Hospital celebrates six years: Services have expanded since opening
When Pikes Peak Regional Hospital and Surgery Center opened six years ago, the ceremonial welcome was just the beginning.
A 15-bed hospital with an emergency department, PPRH provided essential services, enough to build on and gradually increase its viability as a place of critical importance for the area.
But the hospital just keeps adding services that:
• Filled an insurance gap by signing an agreement with Kaiser Permanente, whose clients include employees of the RE-2 School District, Charis Bible College and Walmart, which has two Kaiser health-insurance plans. “I think that’s what helped make a difference,” said Rodney Bice, chief nursing officer. “The hospital has been working on this for six years.”
Kaiser is an addition; otherwise, the hospital accepts nearly all insurance plans, including Medicare and Medicaid. For potential patients who aren’t sure if Kaiser is on board yet, Bice advises calling the hospital. “We accept all Kaiser insurance plans,” Bice said.
• Retained designation as a Level IV Trauma Care Center. “It’s great for us and a tribute to our team,” said Eric Riggle, the hospital’s marketing director. “For the public, it means the team can provide care for patients coming through the emergency department who need that level of service.”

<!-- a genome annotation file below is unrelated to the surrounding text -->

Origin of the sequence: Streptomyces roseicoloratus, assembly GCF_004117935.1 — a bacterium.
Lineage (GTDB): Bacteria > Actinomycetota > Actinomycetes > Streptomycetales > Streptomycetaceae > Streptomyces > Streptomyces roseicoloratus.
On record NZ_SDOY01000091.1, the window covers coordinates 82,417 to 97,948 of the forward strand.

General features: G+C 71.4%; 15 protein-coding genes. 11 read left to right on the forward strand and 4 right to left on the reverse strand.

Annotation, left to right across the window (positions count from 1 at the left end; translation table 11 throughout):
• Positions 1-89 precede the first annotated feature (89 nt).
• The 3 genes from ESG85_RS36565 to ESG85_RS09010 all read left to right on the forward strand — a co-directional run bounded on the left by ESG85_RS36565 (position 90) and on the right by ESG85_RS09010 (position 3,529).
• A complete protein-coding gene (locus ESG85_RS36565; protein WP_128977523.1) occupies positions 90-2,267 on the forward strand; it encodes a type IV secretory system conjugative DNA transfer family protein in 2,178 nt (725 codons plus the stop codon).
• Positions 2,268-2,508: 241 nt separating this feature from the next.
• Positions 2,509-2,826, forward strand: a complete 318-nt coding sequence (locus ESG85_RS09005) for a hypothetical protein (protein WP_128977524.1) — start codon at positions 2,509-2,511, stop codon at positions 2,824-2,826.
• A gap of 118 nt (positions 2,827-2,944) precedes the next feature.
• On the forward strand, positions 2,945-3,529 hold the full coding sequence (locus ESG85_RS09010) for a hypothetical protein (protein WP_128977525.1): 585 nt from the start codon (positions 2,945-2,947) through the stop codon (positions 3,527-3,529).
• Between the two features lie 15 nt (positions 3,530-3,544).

• Expanded hours at the hospital’s medical care clinic at 720 W. U.S. 24. The staff includes physicians Kurt Wever, Alex Autry and Heather Autry as well as Lisa Diamond, RN, MSN. “The providers will have their patients utilize our services, which is keeping everyone in the community,” Riggle said. “And that benefits the community.” The clinic has added 350 new patients in the past year.
• Purchased a DEXA machine that tests levels of bone density. “The machine is the key to women’s health,” Bice said. “It’s a one-stop shop; now you can do everything right here.”
The machine is an added convenience for women who take advantage of the hospital’s mammogram services.
• Launched a sleep-study center to test pulmonary-function testing. “It’s so important for people who live at this altitude to have their tests and treatment done here,” Bice said. “When they go down the hill, down 2,500 feet, they don’t require the same amount of oxygen.”
Motivated to improve the health of people in the area, the hospital, whose chief executive officer is Terry Buckner, emphasizes the importance of testing.
To highlight the health-care message, the hospital will hosts a health fair on Oct.12 as part of the six-year celebration. “We’ll have 35 different areas of healthcare services that day,” Riggle said. “We listen every day about affordable care but that’s what it’s all about, get your testing done,” Riggle said. “Not only will you be healthier as a community but cost goes down drastically if you address something before it goes bad.”
The Community Health Fair will be from 8:30 a.m. to noon Oct. 12 at the hospital.